The human costs of spookdom (7/10)
Candidly, I was looking for a damning expose of the most ‘successful’ secret society of the 20th century, the CIA (the Cartel’s Insulation Agency). And we do get some of that. Robert DeNiro, playing the General “Wild Bill” Donovan originator of the Office of Strategic Services (OSS) which became the CIA, says:
“I deeply worry about the agency becoming not the eyes and ears of the country but its heart and soul.”
On another note, just as the CIA controls the mainstream media, or Government(s) Propa- ganda Network (GPN)—ref. Carl Bernstein’s famous 1977 Rolling Stone article, “The CIA and the Media,”—’Intelligence’ pretty much owns Hollywood as well. [Not to say a few exceptions or embarrassments to the premier security state tool of the ruling families don’t slip thru from time to time.]
As the main story moves along in the present (the early 1960s), the movie flashes back to key points in his life. In the early 1920s, his father (Timothy Hutton) implores the boy Edward to always tell the truth. When Edward leaves the room, his father proceeds to shoot himself, leaving a note; Edward quickly reenters the room before the adults arrive and secrets the note away.
Written by Eric Roth
Directed by Robert De Niro
Matt Damon … Edward Bell Wilson
Angelina Jolie … Clover/Margaret Ann Russell
Alec Baldwin … Sam Murach
Tammy Blanchard … Laura
Billy Crudup … Arch Cummings
Robert De Niro … General Bill Sullivan
Keir Dullea … Senator John Russell, Sr.
William Hurt … Philip Allen
Timothy Hutton … Thomas Wilson
Joe Pesci … Joseph Palmi
This fatherly admonishment to tell the truth gives deep irony to the profession Edward later chooses… as does the note, which Edward does not open until nearly the movie’s end.
The essence of the flashbacks is to flesh out the character of this unremarkable remarkable man who comes to represent the quintessential agency guy. In the years leading up to WWII Edward attends Yale and joins the Skull and Bones (S&B) secret society. (Both presidential candidates in 2004 were members of S&B.)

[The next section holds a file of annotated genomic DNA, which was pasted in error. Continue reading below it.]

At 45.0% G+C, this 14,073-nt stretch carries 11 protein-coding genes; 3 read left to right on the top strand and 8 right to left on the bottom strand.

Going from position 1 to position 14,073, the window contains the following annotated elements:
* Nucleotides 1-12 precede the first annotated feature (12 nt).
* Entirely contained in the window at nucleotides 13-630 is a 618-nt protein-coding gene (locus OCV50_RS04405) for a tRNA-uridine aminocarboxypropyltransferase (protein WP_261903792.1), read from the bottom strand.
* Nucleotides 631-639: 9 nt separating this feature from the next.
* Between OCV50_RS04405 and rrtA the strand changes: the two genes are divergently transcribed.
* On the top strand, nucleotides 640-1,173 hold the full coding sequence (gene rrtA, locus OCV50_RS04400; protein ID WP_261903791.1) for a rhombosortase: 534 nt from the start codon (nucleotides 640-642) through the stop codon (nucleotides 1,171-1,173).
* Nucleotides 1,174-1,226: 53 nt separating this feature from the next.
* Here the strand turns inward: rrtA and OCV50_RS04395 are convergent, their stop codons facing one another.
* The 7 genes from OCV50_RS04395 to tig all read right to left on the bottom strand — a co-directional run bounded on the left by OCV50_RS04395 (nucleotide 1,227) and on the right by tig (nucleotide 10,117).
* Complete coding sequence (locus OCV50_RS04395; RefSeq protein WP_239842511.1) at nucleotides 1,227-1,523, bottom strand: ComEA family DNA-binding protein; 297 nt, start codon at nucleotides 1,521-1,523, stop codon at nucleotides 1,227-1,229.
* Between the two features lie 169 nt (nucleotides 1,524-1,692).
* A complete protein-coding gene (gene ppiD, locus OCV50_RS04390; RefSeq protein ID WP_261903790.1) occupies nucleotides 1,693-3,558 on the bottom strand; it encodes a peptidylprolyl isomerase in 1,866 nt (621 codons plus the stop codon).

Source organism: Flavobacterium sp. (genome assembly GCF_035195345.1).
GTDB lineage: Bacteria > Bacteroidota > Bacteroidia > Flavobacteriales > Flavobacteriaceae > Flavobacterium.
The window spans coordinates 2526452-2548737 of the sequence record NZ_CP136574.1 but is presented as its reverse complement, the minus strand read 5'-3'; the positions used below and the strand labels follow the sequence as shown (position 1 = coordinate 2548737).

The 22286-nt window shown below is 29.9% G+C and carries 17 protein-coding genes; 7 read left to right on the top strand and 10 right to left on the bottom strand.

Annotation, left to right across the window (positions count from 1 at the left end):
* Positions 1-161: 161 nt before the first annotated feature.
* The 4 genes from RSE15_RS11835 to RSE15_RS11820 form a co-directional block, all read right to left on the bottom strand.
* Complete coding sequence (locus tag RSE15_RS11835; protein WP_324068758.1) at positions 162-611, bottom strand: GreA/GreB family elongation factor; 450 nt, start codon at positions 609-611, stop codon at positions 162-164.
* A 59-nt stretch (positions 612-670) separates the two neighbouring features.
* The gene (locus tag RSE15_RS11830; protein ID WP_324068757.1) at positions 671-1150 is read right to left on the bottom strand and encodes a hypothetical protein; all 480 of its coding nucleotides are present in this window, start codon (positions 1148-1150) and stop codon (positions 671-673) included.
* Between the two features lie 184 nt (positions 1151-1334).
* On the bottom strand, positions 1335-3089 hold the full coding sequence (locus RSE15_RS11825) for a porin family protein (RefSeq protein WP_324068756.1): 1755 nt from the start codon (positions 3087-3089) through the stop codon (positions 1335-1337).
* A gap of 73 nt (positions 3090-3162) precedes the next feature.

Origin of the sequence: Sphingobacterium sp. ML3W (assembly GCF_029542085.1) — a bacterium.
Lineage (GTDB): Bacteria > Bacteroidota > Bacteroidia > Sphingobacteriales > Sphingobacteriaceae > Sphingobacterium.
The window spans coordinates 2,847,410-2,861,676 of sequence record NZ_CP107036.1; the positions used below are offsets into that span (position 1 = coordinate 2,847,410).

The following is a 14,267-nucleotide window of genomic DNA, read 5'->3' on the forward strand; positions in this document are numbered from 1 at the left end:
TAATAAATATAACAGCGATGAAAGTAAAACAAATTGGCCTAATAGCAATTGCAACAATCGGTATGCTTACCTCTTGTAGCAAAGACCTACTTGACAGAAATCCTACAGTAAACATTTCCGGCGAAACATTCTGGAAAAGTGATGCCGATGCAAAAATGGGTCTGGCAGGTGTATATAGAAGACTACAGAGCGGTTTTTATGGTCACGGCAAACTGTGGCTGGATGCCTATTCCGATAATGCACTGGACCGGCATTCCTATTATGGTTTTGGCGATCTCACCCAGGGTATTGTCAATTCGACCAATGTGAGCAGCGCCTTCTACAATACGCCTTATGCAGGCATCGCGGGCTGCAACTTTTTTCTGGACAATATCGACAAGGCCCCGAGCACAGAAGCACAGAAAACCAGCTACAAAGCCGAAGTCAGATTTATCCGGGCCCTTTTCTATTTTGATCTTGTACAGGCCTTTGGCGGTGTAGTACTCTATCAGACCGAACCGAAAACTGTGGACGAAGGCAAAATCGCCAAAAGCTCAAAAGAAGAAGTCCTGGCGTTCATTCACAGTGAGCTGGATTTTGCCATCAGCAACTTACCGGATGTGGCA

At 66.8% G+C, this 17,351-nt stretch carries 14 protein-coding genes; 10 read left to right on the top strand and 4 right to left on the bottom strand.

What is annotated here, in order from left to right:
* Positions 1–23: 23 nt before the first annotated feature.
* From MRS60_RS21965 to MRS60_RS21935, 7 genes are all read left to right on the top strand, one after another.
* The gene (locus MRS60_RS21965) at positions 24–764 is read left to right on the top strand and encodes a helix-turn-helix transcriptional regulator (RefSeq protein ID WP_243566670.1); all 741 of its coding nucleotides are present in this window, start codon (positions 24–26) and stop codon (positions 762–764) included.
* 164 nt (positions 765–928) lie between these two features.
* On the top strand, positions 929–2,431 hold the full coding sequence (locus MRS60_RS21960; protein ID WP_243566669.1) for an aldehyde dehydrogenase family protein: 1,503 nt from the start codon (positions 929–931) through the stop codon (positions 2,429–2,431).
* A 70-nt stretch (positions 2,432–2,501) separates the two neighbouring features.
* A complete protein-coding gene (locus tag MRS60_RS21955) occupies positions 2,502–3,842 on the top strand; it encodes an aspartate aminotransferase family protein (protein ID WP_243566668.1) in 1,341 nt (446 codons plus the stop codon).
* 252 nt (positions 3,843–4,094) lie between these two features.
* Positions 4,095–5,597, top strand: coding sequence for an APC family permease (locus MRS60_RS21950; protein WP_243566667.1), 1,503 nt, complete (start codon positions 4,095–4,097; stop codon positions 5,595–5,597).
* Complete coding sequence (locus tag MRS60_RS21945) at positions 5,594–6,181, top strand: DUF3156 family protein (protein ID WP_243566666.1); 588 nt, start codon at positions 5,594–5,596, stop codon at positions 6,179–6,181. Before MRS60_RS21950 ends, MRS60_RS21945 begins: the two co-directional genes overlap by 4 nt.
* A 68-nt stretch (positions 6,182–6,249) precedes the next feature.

Through a friend at the S&B—the impression is virtually anyone powerful in the political establishment is a member—Edward gets the attention of General Sullivan (the Wild Bill Donovan character). The General picks Edward to be his main OSS guy in London, then follows that up with a postwar elevation in the CIA.
Edward falls in love with a woman named Laura who is hearing impaired, but because of an indiscretion with the aggressive sister, Clover (Angelina Jolie), of his S&B friend he leaves Laura. Back then, especially if you have political ambitions, you marry what you impregnate; Clover turns out to be a longsuffering thorn in Edward’s side.
The boy the Wilsons raise turns out to worship yet fear his father. As he grows to adulthood he insists he, too, wants to be an agency man. Yikes. Edward loves his son. Indeed, a primary focus of the movie seems to be the workings of Edward’s shutoff personality as it experiences the heights of love and depths of despair over key people in his life.
The acting challenge for Matt Damon is tough. He steps up admirably. The movie is a character study, or studies—not what I expected, but rewarding. The actual espionage, though interesting, is only a subtext to me.
The Good Shepherd flows quickly through its three hours and satisfies the patient viewer with an understanding of what makes an “ideal” Company man tick… or at least according to the screenwriter’s Hollywood CIA mythology. And I’m sure there are many like Edward in the fold.
It’s a great story. However, I’m convinced the actual CIA—the first American spy agency retained in peacetime—is a bit more nefarious than this. I.e., starkly evil and antithetical to freedom.
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